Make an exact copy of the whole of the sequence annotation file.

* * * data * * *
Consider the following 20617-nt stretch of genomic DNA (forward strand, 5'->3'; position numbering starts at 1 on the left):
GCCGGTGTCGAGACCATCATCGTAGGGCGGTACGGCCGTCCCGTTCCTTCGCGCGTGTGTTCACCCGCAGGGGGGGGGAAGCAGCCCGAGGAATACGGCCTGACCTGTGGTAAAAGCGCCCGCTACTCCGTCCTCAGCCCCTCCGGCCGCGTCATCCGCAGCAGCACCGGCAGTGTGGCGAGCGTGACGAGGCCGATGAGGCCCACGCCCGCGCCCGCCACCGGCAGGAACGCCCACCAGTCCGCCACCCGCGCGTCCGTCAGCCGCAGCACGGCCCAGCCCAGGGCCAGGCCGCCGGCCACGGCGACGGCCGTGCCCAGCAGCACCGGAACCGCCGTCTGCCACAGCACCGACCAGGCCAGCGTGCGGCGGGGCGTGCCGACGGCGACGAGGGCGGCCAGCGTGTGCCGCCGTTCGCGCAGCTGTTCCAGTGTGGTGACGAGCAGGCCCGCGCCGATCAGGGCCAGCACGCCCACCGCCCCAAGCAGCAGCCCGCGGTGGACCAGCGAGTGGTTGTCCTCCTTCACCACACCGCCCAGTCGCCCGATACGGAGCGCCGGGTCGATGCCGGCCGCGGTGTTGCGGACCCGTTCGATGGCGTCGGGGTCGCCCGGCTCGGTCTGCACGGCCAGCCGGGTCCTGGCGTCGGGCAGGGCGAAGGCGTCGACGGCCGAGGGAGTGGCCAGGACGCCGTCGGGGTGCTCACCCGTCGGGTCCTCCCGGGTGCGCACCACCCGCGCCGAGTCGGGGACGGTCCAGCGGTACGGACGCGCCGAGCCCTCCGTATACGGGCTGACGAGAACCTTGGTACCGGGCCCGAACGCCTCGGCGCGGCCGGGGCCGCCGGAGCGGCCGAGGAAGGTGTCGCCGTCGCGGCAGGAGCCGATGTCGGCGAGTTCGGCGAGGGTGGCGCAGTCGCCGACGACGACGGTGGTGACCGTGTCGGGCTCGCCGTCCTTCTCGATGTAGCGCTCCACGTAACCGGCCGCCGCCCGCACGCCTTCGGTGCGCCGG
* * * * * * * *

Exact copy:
Consider the following 20617-nt stretch of genomic DNA (forward strand, 5'->3'; position numbering starts at 1 on the left):
GCCGGTGTCGAGACCATCATCGTAGGGCGGTACGGCCGTCCCGTTCCTTCGCGCGTGTGTTCACCCGCAGGGGGGGGGAAGCAGCCCGAGGAATACGGCCTGACCTGTGGTAAAAGCGCCCGCTACTCCGTCCTCAGCCCCTCCGGCCGCGTCATCCGCAGCAGCACCGGCAGTGTGGCGAGCGTGACGAGGCCGATGAGGCCCACGCCCGCGCCCGCCACCGGCAGGAACGCCCACCAGTCCGCCACCCGCGCGTCCGTCAGCCGCAGCACGGCCCAGCCCAGGGCCAGGCCGCCGGCCACGGCGACGGCCGTGCCCAGCAGCACCGGAACCGCCGTCTGCCACAGCACCGACCAGGCCAGCGTGCGGCGGGGCGTGCCGACGGCGACGAGGGCGGCCAGCGTGTGCCGCCGTTCGCGCAGCTGTTCCAGTGTGGTGACGAGCAGGCCCGCGCCGATCAGGGCCAGCACGCCCACCGCCCCAAGCAGCAGCCCGCGGTGGACCAGCGAGTGGTTGTCCTCCTTCACCACACCGCCCAGTCGCCCGATACGGAGCGCCGGGTCGATGCCGGCCGCGGTGTTGCGGACCCGTTCGATGGCGTCGGGGTCGCCCGGCTCGGTCTGCACGGCCAGCCGGGTCCTGGCGTCGGGCAGGGCGAAGGCGTCGACGGCCGAGGGAGTGGCCAGGACGCCGTCGGGGTGCTCACCCGTCGGGTCCTCCCGGGTGCGCACCACCCGCGCCGAGTCGGGGACGGTCCAGCGGTACGGACGCGCCGAGCCCTCCGTATACGGGCTGACGAGAACCTTGGTACCGGGCCCGAACGCCTCGGCGCGGCCGGGGCCGCCGGAGCGGCCGAGGAAGGTGTCGCCGTCGCGGCAGGAGCCGATGTCGGCGAGTTCGGCGAGGGTGGCGCAGTCGCCGACGACGACGGTGGTGACCGTGTCGGGCTCGCCGTCCTTCTCGATGTAGCGCTCCACGTAACCGGCCGCCGCCCGCACGCCTTCGGTGCGCCGG